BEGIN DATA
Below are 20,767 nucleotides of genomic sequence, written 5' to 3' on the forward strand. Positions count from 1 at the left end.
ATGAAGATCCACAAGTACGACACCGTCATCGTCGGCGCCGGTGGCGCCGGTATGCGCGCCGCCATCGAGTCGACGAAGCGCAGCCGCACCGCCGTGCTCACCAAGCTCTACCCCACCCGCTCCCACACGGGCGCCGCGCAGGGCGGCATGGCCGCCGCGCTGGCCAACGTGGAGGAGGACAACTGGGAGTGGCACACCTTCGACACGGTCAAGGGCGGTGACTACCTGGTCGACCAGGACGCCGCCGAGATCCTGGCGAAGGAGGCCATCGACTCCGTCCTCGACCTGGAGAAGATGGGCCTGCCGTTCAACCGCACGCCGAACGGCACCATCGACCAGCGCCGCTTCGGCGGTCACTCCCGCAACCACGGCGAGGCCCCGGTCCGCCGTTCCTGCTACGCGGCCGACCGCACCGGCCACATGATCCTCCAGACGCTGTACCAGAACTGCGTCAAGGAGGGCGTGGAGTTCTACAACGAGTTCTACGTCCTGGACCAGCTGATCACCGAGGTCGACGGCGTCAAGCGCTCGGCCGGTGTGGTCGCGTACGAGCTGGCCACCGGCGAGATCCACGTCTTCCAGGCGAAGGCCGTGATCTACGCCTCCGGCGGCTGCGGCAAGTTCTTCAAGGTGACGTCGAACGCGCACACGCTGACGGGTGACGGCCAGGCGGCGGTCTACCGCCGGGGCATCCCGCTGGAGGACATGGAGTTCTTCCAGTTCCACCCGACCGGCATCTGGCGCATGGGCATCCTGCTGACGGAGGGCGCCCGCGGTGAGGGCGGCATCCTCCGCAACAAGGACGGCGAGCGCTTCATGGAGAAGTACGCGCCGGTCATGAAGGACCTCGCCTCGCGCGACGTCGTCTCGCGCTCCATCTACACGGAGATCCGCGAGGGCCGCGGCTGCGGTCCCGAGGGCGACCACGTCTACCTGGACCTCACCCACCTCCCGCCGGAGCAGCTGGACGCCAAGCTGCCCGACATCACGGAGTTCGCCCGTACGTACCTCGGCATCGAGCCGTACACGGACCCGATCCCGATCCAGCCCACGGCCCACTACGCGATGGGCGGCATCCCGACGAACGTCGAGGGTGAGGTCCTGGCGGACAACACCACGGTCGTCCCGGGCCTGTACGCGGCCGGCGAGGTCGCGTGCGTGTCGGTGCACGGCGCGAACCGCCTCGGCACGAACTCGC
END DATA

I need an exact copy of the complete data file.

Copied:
Below are 20,767 nucleotides of genomic sequence, written 5' to 3' on the forward strand. Positions count from 1 at the left end.
ATGAAGATCCACAAGTACGACACCGTCATCGTCGGCGCCGGTGGCGCCGGTATGCGCGCCGCCATCGAGTCGACGAAGCGCAGCCGCACCGCCGTGCTCACCAAGCTCTACCCCACCCGCTCCCACACGGGCGCCGCGCAGGGCGGCATGGCCGCCGCGCTGGCCAACGTGGAGGAGGACAACTGGGAGTGGCACACCTTCGACACGGTCAAGGGCGGTGACTACCTGGTCGACCAGGACGCCGCCGAGATCCTGGCGAAGGAGGCCATCGACTCCGTCCTCGACCTGGAGAAGATGGGCCTGCCGTTCAACCGCACGCCGAACGGCACCATCGACCAGCGCCGCTTCGGCGGTCACTCCCGCAACCACGGCGAGGCCCCGGTCCGCCGTTCCTGCTACGCGGCCGACCGCACCGGCCACATGATCCTCCAGACGCTGTACCAGAACTGCGTCAAGGAGGGCGTGGAGTTCTACAACGAGTTCTACGTCCTGGACCAGCTGATCACCGAGGTCGACGGCGTCAAGCGCTCGGCCGGTGTGGTCGCGTACGAGCTGGCCACCGGCGAGATCCACGTCTTCCAGGCGAAGGCCGTGATCTACGCCTCCGGCGGCTGCGGCAAGTTCTTCAAGGTGACGTCGAACGCGCACACGCTGACGGGTGACGGCCAGGCGGCGGTCTACCGCCGGGGCATCCCGCTGGAGGACATGGAGTTCTTCCAGTTCCACCCGACCGGCATCTGGCGCATGGGCATCCTGCTGACGGAGGGCGCCCGCGGTGAGGGCGGCATCCTCCGCAACAAGGACGGCGAGCGCTTCATGGAGAAGTACGCGCCGGTCATGAAGGACCTCGCCTCGCGCGACGTCGTCTCGCGCTCCATCTACACGGAGATCCGCGAGGGCCGCGGCTGCGGTCCCGAGGGCGACCACGTCTACCTGGACCTCACCCACCTCCCGCCGGAGCAGCTGGACGCCAAGCTGCCCGACATCACGGAGTTCGCCCGTACGTACCTCGGCATCGAGCCGTACACGGACCCGATCCCGATCCAGCCCACGGCCCACTACGCGATGGGCGGCATCCCGACGAACGTCGAGGGTGAGGTCCTGGCGGACAACACCACGGTCGTCCCGGGCCTGTACGCGGCCGGCGAGGTCGCGTGCGTGTCGGTGCACGGCGCGAACCGCCTCGGCACGAACTCGC